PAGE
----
The purpose of this book is to not only provide a brief history of European coins but also to assist with identification. As an avid reader of the metal detecting press, time and again I see imported coins regularly dismissed as tokens. Whatever your interest in coins it is worthwhile getting to know about coins within and outside your own country or collecting interest. People all over the world collect coins and many are rare and valuable. The most valuable British coin, a metal detecting found Double-Florin of Edward III, is worth over a million US dollars! You wouldn’t want to throw that in a draw or pass up the opportunity of purchasing one for a bargain price at a sale.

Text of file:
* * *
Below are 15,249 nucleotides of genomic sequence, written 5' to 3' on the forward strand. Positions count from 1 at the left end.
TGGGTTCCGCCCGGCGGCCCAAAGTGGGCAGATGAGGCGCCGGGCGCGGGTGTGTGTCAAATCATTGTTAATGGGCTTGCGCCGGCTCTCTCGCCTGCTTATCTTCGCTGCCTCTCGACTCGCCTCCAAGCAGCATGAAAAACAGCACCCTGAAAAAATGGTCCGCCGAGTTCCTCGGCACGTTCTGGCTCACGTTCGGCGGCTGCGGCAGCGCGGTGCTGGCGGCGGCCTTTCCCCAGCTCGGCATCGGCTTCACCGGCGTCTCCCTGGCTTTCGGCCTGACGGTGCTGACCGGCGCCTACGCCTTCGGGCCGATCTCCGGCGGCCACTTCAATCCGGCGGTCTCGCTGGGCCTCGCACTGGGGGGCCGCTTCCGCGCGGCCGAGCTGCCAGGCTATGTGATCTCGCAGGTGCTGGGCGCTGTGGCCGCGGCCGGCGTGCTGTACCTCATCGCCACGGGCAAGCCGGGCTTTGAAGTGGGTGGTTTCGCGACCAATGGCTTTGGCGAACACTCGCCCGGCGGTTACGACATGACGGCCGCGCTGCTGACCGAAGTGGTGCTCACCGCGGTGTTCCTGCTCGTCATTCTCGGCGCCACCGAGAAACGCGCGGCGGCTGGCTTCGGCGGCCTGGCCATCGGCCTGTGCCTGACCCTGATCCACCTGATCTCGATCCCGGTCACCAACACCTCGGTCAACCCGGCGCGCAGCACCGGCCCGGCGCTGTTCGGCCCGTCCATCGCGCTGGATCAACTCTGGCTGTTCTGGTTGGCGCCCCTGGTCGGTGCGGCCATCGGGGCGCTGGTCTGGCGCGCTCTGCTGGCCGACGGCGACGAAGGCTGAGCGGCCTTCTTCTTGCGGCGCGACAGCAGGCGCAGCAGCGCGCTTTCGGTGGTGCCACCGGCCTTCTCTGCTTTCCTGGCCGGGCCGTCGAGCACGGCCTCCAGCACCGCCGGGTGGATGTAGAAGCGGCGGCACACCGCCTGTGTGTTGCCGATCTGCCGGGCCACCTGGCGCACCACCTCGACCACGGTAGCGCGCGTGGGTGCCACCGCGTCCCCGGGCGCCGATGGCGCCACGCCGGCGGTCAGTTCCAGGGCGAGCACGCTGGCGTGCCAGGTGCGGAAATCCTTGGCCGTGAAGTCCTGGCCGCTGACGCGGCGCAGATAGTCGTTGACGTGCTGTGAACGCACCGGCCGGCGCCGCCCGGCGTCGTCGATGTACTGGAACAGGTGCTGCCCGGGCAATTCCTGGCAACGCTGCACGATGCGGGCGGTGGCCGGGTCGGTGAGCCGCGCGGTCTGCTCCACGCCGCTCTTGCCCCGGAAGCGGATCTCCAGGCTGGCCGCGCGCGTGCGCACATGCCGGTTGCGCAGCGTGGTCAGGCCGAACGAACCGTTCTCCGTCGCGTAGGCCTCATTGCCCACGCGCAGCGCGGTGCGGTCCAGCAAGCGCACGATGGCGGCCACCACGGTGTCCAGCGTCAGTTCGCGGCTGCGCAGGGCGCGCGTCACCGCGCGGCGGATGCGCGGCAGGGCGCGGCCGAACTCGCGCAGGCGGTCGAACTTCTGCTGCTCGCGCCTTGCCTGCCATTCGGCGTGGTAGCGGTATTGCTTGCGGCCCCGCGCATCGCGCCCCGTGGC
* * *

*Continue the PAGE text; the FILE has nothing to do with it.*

Coins originally were worth their weight in the metal they were made from and were generally accepted anywhere that coins were used, regardless of their origin. Only the few educated and elite among the population might know they were from foreign lands.
The number of different coins issued in Europe between 800 BC and 1900 is vast and it is impossible to include anywhere near all of them in a handy reference guide such as this. Catalogues of Roman coins alone take up five hefty volumes for instance. The aim here is to provide brief descriptions of issues and plenty of illustrations covering the main types.
Once you have some idea of the origin of the coin, it should then be a relatively easy matter to thumb through the book and relate the coin to an issue and, if needed, a more accurate identification will be found online or in printed catalogues probably available through your local library. You will find a bibliography and sources list at the end of the book, which should guide you to further information.
If you are ready to improve your knowledge of European coins, scroll over to the buy button.